DeepMind, the AI lab owned by Alphabet announced that it has acquired and released the MuJoCo simulator, making it freely available to researchers as a precompiled library. Already widely used within the robotics community, including as the physics simulator of choice for DeepMind’s robotics team, MuJoCo features a rich contact model, powerful scene description language, and a well-designed API.
DeepMind said they are currently making preparations to open source the codebase. In the meantime, MuJoCo is available for download as a free and unrestricted precompiled binary under the Apache 2.0 license from mujoco.org.
“Our robotics team has been using MuJoCo as a simulation platform for various projects … MuJoCo closely adheres to the equations that govern our world. We’re committed to developing and maintaining MuJoCo as a free, open-source, community-driven project with best-in-class capabilities. We’re currently hard at work preparing MuJoCo for full open sourcing,” reads an article in the company blog.
MuJoCo, which stands for Multi-Joint Dynamics with Contact, hits a sweet spot with its contact model, which accurately and efficiently captures the salient features of contacting objects. Like other rigid-body simulators, it avoids the fine details of deformations at the contact site, and often runs much faster than real time. Unlike other simulators, MuJoCo resolves contact forces using the convex Gauss Principle. Convexity ensures unique solutions and well-defined inverse dynamics. The model is also flexible, providing multiple parameters which can be tuned to approximate a wide range of contact phenomena.
MuJoCo is a C/C++ library with a C API, intended for researchers and developers. The runtime simulation module is tuned to maximise performance and operates on low-level data structures which are preallocated by the built-in XML parser and compiler. The user defines models in the native MJCF scene description language — an XML file format designed to be as human readable and editable as possible. URDF model files can also be loaded. The library includes interactive visualisation with a native GUI, rendered in OpenGL. MuJoCo further exposes a large number of utility functions for computing physics-related quantities, not necessarily in a simulation loop.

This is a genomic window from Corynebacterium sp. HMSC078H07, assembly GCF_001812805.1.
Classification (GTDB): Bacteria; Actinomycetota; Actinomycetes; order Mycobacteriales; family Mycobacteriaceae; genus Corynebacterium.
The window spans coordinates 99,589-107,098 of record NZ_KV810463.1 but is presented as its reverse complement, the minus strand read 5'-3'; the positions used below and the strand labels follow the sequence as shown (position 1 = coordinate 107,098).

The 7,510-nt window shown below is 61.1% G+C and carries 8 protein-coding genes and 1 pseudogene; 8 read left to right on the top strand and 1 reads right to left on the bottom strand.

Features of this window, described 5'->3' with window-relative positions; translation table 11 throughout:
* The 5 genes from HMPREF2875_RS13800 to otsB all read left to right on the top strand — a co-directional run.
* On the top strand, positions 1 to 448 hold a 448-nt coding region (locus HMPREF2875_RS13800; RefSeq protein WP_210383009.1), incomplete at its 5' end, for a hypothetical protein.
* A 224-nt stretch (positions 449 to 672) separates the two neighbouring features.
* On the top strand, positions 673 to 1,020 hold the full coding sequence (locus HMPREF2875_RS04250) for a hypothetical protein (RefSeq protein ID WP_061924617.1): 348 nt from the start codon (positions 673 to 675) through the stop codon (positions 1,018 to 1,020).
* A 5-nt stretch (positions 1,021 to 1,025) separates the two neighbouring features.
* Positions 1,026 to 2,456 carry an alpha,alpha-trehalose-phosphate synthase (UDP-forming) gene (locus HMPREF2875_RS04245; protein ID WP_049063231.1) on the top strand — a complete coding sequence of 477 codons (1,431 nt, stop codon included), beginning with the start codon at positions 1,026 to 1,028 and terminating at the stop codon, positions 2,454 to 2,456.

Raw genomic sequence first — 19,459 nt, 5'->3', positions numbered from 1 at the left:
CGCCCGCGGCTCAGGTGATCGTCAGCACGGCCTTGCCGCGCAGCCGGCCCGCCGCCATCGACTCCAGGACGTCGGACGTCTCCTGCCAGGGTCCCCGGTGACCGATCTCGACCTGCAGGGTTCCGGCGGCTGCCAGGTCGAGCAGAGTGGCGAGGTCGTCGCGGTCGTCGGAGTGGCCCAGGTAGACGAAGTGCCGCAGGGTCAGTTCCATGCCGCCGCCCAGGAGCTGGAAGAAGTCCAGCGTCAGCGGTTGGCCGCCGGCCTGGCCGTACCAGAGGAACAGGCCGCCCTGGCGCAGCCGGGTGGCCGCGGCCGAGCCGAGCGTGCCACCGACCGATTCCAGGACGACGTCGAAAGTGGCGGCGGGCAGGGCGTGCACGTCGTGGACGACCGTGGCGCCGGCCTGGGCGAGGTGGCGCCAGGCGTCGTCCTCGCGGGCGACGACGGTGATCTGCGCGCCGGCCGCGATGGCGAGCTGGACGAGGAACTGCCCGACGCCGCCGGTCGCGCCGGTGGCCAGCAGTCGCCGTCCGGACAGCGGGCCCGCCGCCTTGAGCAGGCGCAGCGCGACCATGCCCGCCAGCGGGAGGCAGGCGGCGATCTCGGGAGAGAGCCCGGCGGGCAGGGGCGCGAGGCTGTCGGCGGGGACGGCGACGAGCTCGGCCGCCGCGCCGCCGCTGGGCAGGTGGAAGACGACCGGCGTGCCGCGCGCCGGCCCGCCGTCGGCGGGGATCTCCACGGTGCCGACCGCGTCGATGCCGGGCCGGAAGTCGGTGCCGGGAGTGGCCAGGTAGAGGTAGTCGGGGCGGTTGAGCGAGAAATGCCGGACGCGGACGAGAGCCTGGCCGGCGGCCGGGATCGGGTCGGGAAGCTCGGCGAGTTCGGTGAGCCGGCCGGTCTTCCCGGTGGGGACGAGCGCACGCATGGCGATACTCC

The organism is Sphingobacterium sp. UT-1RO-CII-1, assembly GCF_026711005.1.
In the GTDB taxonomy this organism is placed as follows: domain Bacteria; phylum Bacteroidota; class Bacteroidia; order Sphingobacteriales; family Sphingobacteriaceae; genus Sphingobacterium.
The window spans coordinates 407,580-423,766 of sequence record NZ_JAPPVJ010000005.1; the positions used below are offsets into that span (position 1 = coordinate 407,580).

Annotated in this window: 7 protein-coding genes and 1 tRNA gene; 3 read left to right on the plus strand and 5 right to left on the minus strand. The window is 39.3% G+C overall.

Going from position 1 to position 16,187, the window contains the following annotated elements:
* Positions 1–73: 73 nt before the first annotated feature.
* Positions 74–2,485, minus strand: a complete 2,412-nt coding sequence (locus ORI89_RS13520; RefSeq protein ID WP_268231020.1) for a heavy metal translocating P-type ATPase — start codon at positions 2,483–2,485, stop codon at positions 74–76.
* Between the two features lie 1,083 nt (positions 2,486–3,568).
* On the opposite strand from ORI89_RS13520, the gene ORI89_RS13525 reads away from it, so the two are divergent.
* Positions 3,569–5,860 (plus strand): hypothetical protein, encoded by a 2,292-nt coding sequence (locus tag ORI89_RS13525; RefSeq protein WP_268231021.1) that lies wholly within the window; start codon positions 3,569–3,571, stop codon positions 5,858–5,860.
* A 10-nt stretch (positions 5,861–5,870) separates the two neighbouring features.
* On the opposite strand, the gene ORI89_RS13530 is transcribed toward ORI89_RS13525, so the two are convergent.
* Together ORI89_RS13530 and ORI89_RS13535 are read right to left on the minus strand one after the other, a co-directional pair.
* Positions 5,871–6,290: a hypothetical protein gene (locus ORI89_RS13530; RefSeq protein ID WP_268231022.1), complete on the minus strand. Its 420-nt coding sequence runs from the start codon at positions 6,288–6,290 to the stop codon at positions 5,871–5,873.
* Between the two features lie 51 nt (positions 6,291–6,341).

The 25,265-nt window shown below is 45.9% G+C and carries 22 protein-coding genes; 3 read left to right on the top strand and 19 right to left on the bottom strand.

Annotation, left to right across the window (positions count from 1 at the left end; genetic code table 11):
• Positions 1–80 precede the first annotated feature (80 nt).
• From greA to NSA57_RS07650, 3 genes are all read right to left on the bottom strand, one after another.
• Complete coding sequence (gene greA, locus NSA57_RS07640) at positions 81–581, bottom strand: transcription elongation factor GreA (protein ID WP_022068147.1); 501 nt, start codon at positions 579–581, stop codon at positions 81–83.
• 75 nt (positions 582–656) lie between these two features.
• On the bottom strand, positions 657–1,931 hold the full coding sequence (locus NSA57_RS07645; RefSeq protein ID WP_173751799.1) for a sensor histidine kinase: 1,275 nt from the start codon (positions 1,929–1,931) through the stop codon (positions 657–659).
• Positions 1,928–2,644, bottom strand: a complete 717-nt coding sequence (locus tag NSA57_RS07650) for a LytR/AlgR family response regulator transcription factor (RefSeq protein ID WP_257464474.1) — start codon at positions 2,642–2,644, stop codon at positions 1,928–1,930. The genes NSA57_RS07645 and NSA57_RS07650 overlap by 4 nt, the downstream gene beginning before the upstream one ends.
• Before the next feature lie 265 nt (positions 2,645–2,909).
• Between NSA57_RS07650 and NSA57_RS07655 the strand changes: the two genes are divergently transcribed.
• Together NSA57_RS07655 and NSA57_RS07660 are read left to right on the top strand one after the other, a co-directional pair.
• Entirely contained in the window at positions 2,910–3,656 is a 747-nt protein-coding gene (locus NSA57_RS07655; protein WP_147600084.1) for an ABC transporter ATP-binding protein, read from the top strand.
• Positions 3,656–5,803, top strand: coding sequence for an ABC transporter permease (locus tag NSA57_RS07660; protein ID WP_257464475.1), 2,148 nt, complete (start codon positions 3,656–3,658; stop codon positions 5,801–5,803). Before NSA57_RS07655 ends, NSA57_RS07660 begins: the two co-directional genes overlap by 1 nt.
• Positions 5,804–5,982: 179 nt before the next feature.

“MuJoCo’s scene description format uses cascading defaults — avoiding multiple repeated values – and contains elements for real-world robotic components like equality constraints, motion-capture markers, tendons, actuators, and sensors. Our long-term roadmap includes standardising [it] as an open format, to extend its usefulness beyond the MuJoCo ecosystem,” DeepMind wrote.
MuJoCo 2.1 has been released as unlocked binaries, available at the project’s original website and on GitHub along with updated documentation.